HTML and CSS Reference
In-Depth Information
1.5.1. Nonstandard Extensions
It doesn't take an advanced degree in The Obvious to know that distinc-
tion draws attention; so, too, with browsers. Extra whiz-bang features
can give the edge in the otherwise standardized browser market. That
can be a nightmare for authors. A lot of people want you to use the
latest and greatest gimmick or even useful HTML/XHTML extension. But
it's not part of the standard, and not all browsers support it. In fact,
on occasion, the popular browsers support different ways of doing the
same thing.
1.5.2. Extensions: Pro and Con
Every software vendor adheres largely to the technological standards.
It's embarrassing to be incompatible, and your competitors will take
every opportunity to remind buyers of your product's failure to comply,
no matter how arcane or useless that standard might be. At the same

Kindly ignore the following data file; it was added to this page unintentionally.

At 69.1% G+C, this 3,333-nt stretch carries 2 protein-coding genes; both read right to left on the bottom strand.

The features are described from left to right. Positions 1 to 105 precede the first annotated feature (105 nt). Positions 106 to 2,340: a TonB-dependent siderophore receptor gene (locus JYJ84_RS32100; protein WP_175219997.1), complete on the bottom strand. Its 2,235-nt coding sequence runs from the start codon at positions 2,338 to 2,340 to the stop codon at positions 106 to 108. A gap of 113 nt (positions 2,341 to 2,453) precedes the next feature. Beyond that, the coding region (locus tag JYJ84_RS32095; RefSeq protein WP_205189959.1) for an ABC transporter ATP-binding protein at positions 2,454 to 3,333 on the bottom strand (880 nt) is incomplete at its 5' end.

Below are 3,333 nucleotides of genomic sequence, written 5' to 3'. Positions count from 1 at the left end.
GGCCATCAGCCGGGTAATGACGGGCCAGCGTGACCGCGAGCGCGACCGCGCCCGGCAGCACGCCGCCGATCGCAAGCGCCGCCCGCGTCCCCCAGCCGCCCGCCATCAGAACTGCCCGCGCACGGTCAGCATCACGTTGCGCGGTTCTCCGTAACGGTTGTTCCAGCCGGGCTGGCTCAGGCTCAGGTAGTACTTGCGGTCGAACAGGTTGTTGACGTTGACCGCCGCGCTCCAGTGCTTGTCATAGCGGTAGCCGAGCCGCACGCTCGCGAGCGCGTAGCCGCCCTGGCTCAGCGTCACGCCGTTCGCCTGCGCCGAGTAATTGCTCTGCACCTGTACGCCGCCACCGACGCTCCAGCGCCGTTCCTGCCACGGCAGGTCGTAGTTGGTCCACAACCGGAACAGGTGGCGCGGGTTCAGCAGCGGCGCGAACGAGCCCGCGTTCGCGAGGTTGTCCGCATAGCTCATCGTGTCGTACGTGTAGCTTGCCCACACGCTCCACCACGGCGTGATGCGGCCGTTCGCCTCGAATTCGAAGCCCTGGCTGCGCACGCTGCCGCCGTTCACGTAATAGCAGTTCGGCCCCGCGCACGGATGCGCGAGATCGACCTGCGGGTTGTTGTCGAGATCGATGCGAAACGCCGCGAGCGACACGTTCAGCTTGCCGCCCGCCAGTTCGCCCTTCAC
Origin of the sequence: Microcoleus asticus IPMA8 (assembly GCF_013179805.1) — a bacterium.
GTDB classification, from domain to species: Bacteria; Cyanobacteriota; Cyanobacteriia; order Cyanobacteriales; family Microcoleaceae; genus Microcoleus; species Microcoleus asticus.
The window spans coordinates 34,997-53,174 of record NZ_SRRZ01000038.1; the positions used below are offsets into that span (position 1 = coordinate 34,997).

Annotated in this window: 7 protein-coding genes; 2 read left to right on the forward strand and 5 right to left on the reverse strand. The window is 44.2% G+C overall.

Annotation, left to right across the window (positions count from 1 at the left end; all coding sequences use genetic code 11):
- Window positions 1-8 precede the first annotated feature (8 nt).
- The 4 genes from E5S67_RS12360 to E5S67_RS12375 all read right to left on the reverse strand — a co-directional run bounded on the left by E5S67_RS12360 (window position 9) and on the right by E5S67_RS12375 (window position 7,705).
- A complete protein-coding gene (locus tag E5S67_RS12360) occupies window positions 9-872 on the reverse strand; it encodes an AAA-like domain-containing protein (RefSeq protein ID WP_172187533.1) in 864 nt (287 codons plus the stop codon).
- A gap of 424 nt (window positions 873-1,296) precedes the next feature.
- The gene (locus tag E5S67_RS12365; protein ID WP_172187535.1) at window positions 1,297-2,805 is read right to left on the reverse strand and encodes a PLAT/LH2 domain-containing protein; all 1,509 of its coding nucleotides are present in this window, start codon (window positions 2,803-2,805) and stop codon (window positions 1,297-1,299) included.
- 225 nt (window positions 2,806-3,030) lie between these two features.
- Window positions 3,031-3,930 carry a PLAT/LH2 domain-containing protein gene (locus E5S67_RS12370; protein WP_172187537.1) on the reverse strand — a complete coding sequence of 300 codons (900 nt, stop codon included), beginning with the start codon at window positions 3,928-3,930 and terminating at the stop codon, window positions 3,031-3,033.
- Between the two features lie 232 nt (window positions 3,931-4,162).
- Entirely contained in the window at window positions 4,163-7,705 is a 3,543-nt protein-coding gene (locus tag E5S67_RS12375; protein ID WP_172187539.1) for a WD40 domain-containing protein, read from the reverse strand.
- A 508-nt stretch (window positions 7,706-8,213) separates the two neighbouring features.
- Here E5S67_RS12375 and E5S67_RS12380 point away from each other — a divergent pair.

time, vendors seek to make their products different from and better
than the competition's offerings. Netscape's and Internet Explorer's ex-
tensions to standard HTML are perfect examples of these market pres-
Many document authors feel safe using these extended browsers' non-
standard extensions because of their combined and commanding share
of users. For better or worse, extensions to HTML in prominent browsers
become part of the street version of the language, much like English
slang creeping into the vocabulary of most Frenchmen, despite the best
efforts of the Académie Française.
Fortunately, with HTML version 4.0, the W3C standards caught up with
the browser manufacturers. In fact, the tables turned somewhat. The
many extensions to HTML that originally appeared as extensions in
Netscape Navigator and Microsoft Internet Explorer are now part of the
HTML 4 and XHTML 1 standards, and there are other parts of the new
standard which are not yet features of the popular browsers.
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